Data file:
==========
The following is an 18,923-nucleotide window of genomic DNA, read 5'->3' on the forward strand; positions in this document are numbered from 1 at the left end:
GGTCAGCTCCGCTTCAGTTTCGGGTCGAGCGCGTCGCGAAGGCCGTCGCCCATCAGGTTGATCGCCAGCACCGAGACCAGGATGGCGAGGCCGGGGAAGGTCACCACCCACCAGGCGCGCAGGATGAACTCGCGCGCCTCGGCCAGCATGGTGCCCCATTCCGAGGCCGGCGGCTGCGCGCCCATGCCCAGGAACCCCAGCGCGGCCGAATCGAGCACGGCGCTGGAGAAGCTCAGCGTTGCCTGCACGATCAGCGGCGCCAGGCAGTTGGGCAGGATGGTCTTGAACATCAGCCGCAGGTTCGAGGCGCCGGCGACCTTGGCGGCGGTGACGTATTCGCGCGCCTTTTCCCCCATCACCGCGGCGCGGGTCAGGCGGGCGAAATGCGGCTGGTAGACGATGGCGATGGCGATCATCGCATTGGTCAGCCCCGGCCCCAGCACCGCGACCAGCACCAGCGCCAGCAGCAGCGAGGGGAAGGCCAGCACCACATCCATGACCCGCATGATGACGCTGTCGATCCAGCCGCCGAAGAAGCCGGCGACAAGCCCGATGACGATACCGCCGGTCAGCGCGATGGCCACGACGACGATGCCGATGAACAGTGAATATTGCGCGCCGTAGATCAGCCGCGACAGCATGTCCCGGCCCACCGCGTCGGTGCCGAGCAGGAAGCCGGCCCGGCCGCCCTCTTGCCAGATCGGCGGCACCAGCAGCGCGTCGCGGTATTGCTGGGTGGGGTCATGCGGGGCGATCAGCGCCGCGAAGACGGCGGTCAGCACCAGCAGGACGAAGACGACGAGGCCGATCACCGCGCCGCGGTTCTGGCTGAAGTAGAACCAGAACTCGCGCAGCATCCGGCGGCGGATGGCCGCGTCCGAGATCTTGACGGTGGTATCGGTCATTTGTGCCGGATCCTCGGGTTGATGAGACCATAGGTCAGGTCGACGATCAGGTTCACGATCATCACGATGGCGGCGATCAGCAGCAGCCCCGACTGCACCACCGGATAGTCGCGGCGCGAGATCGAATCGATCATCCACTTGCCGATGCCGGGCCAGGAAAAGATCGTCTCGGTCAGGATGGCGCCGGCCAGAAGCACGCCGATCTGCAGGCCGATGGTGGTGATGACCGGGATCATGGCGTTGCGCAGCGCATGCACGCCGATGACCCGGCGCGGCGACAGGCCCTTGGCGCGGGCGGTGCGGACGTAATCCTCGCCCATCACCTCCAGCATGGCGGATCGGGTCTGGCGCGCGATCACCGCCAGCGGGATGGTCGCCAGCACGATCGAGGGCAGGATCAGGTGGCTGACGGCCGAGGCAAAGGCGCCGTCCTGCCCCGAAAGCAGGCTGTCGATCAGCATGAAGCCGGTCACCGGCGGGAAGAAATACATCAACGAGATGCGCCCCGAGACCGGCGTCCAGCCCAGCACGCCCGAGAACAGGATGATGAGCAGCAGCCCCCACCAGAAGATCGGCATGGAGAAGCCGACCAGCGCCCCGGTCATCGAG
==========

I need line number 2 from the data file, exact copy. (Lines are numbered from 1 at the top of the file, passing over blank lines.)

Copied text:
GGTCAGCTCCGCTTCAGTTTCGGGTCGAGCGCGTCGCGAAGGCCGTCGCCCATCAGGTTGATCGCCAGCACCGAGACCAGGATGGCGAGGCCGGGGAAGGTCACCACCCACCAGGCGCGCAGGATGAACTCGCGCGCCTCGGCCAGCATGGTGCCCCATTCCGAGGCCGGCGGCTGCGCGCCCATGCCCAGGAACCCCAGCGCGGCCGAATCGAGCACGGCGCTGGAGAAGCTCAGCGTTGCCTGCACGATCAGCGGCGCCAGGCAGTTGGGCAGGATGGTCTTGAACATCAGCCGCAGGTTCGAGGCGCCGGCGACCTTGGCGGCGGTGACGTATTCGCGCGCCTTTTCCCCCATCACCGCGGCGCGGGTCAGGCGGGCGAAATGCGGCTGGTAGACGATGGCGATGGCGATCATCGCATTGGTCAGCCCCGGCCCCAGCACCGCGACCAGCACCAGCGCCAGCAGCAGCGAGGGGAAGGCCAGCACCACATCCATGACCCGCATGATGACGCTGTCGATCCAGCCGCCGAAGAAGCCGGCGACAAGCCCGATGACGATACCGCCGGTCAGCGCGATGGCCACGACGACGATGCCGATGAACAGTGAATATTGCGCGCCGTAGATCAGCCGCGACAGCATGTCCCGGCCCACCGCGTCGGTGCCGAGCAGGAAGCCGGCCCGGCCGCCCTCTTGCCAGATCGGCGGCACCAGCAGCGCGTCGCGGTATTGCTGGGTGGGGTCATGCGGGGCGATCAGCGCCGCGAAGACGGCGGTCAGCACCAGCAGGACGAAGACGACGAGGCCGATCACCGCGCCGCGGTTCTGGCTGAAGTAGAACCAGAACTCGCGCAGCATCCGGCGGCGGATGGCCGCGTCCGAGATCTTGACGGTGGTATCGGTCATTTGTGCCGGATCCTCGGGTTGATGAGACCATAGGTCAGGTCGACGATCAGGTTCACGATCATCACGATGGCGGCGATCAGCAGCAGCCCCGACTGCACCACCGGATAGTCGCGGCGCGAGATCGAATCGATCATCCACTTGCCGATGCCGGGCCAGGAAAAGATCGTCTCGGTCAGGATGGCGCCGGCCAGAAGCACGCCGATCTGCAGGCCGATGGTGGTGATGACCGGGATCATGGCGTTGCGCAGCGCATGCACGCCGATGACCCGGCGCGGCGACAGGCCCTTGGCGCGGGCGGTGCGGACGTAATCCTCGCCCATCACCTCCAGCATGGCGGATCGGGTCTGGCGCGCGATCACCGCCAGCGGGATGGTCGCCAGCACGATCGAGGGCAGGATCAGGTGGCTGACGGCCGAGGCAAAGGCGCCGTCCTGCCCCGAAAGCAGGCTGTCGATCAGCATGAAGCCGGTCACCGGCGGGAAGAAATACATCAACGAGATGCGCCCCGAGACCGGCGTCCAGCCCAGCACGCCCGAGAACAGGATGATGAGCAGCAGCCCCCACCAGAAGATCGGCATGGAGAAGCCGACCAGCGCCCCGGTCATCGAG